I will make another post showing how to configure your cameras and plug them into Shinobi. But let’s first have shinobi running, which is the purpose of this artiche.

Hardware : Network Video Recorder

Remote server as a NVR hardware : bad solution

During my experiment, I first tried to install Shinobi on a remote server having an Atom N2800 1,86GHz, 4GB of RAM that I would use a NVR hardware. But to connect my cameras on that remote server, I had to configure my local router to port-forwad the real time stream from camera, but also its ONVIF protocol port. Also, there were a huge latency from streaming the camera to that remote NVR server (limited by my internet upload bandwidth).

So I decided to install an NVR hardware that would be on the same local network of the cameras. The benefits are multiple :

  • not opening the stream to outside (which could be a security breach).
  • having a close loop between the cameras and the NVR hardware on local network

Local server as a NVR hardware : better solution

Remote NVR server: very bad solution. So my choice went on using a raspberryPI. The price is really affordable for our use case (roughly 35€) and the hardware capabilities more than enough. The most important feature is its H264 hardware encoding/decoding capability.

I had one raspberryPI at home, which is the model 1B+ from 2014. It does the job, but if you are not equipped, I recommand to purchase the latest model to date (model 3 B+).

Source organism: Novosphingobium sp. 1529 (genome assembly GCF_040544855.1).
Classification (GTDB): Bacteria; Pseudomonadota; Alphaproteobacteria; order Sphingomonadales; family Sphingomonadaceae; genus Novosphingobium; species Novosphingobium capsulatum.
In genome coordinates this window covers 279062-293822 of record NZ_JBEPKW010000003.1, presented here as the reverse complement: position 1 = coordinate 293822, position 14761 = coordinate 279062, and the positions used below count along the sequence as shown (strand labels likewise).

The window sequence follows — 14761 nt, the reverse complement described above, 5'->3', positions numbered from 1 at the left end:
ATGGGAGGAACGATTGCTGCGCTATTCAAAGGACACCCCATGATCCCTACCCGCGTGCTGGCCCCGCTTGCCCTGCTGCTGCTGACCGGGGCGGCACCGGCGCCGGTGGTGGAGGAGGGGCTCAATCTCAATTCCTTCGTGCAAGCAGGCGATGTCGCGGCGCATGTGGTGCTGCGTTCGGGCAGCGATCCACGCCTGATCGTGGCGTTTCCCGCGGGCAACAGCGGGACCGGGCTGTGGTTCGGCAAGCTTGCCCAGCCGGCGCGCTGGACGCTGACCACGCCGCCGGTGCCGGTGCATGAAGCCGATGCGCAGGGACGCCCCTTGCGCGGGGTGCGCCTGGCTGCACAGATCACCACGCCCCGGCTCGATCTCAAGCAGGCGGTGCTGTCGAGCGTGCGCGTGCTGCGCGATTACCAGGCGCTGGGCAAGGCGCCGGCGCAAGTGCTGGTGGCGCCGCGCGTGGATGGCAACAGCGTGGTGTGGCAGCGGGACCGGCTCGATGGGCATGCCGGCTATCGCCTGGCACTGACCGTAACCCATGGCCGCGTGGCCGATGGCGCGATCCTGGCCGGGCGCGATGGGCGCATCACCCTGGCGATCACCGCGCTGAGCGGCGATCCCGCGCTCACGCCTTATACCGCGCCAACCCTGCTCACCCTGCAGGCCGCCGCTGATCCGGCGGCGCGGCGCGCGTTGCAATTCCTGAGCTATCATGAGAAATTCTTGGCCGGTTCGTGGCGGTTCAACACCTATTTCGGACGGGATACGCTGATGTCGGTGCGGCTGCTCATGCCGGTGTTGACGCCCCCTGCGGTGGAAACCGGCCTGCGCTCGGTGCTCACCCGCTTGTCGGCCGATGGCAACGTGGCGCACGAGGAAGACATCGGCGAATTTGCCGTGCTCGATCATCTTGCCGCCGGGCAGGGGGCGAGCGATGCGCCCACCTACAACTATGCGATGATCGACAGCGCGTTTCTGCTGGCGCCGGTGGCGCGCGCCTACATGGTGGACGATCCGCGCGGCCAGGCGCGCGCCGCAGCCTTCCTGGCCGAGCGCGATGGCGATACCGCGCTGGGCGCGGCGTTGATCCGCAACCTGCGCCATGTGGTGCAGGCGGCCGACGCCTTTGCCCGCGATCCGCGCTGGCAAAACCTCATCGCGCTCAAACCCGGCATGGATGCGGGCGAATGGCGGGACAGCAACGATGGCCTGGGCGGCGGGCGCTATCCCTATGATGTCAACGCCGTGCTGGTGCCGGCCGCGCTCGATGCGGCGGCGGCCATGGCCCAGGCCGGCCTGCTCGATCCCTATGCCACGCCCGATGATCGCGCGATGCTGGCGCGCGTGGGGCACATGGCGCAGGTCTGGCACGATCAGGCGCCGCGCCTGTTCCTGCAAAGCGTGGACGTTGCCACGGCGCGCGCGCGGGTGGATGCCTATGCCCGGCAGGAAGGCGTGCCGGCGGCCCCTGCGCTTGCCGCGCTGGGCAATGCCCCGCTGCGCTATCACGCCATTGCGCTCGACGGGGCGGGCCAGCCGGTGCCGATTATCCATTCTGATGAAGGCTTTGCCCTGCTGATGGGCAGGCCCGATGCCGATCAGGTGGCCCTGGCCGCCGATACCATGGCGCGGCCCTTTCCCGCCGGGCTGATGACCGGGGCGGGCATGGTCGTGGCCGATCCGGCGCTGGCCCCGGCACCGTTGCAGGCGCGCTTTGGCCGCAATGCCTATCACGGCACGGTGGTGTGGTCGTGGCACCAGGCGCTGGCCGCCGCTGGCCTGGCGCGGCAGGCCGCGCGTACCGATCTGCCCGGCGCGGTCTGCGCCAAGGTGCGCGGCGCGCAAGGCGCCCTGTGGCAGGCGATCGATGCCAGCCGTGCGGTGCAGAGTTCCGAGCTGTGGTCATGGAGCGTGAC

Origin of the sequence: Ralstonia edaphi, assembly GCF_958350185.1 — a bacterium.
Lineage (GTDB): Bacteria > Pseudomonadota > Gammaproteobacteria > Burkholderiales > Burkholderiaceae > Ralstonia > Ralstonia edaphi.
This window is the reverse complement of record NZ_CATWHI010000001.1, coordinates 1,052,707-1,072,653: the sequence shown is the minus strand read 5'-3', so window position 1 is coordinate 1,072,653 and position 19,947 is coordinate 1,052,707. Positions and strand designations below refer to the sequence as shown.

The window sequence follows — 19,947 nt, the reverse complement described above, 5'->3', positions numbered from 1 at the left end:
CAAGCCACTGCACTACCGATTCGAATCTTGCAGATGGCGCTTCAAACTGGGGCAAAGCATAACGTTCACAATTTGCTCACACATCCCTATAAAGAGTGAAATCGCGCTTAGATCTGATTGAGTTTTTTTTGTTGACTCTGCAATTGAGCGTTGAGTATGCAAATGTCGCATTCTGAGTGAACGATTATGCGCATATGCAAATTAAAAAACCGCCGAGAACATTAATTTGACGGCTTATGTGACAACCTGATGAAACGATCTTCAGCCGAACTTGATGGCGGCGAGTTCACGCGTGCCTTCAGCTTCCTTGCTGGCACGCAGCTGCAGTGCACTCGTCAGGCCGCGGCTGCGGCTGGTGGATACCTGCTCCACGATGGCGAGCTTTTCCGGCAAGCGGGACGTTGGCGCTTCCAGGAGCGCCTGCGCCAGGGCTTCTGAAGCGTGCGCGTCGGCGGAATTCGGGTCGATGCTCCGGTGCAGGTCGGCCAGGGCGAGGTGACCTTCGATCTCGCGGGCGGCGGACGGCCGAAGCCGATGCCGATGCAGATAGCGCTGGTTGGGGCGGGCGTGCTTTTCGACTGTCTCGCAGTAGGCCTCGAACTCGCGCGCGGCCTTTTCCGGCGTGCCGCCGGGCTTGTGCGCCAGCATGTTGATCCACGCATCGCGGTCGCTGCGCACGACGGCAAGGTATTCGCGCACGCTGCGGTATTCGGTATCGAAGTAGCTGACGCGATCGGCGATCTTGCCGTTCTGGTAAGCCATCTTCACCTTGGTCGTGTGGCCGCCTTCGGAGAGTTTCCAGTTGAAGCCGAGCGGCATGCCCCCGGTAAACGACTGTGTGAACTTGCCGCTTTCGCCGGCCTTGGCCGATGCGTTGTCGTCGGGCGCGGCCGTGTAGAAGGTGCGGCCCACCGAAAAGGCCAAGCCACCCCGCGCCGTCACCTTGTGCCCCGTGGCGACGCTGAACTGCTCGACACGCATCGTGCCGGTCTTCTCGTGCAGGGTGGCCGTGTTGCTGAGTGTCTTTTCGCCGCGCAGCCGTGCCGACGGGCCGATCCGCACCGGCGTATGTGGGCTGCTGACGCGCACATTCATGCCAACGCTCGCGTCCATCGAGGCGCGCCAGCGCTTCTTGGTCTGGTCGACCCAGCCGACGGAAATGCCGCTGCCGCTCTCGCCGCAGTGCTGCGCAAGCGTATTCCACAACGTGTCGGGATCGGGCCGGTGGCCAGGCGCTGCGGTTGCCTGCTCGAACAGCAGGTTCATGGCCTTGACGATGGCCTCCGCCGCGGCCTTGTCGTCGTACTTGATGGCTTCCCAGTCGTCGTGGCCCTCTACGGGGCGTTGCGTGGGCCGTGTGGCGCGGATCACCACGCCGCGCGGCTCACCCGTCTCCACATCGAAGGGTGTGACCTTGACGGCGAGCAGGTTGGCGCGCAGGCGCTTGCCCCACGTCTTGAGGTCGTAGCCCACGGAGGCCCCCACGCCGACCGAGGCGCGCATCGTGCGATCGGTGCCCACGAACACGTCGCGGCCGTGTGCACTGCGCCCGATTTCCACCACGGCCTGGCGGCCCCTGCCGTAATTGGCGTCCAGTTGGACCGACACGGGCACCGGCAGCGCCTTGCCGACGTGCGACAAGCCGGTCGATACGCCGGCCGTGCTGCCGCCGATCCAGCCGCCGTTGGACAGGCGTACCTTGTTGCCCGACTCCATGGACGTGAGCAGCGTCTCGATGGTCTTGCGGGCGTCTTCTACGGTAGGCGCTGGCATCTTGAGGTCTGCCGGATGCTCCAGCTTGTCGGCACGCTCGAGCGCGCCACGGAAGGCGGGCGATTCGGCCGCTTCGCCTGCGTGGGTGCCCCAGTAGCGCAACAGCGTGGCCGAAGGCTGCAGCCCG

Installing Shinobi on Raspberry

Before installing any software on our raspberry, we need to install the Operating System. In our case, we’ll use a very light Raspbian version with no GUI

Install Raspbian on your PI

$ shasum -a 256 2018–11–13-raspbian-stretch-lite.zip

Log into your PI

  • Login into your raspberry. Default login is pi, password is raspberry.
  • First of all, change the password of the ‘pi’ user for security reason. To do so :
$ passwd
  • update packages on your PI if needed to have the latest versions of any of them
$ sudo apt-get update && sudo apt-get upgrade

Enable SSH on your raspberry

First of all, check on your raspberry if the SSH service is running

$ sudo service ssh status

(tip : you can check all services on your device by running the following command :

$ sudo service --status-all

If ssh is active, skip this step; otherwise, run the service

$ sudo service ssh start

# For future boots, you need to activate ssh on boot up
* solution 1

$ sudo update-rc.d ssh defaults
$ sudo update-rc.d ssh enable
  • solution 2
    or, You can also configure your raspberry by using the dedicated tool :
$ sudo raspi-config
>> Interface Settings
>> SSH
>> ENABLE

Access your raspberry by ssh

To access your device from your local network, you need to know its local IP address. However, this address is attributed by your router and might change over time.

  • So either set a static IP to your raspberryPI configuring your routeur (associating a static local IP to the MAC address of your raspberryPI).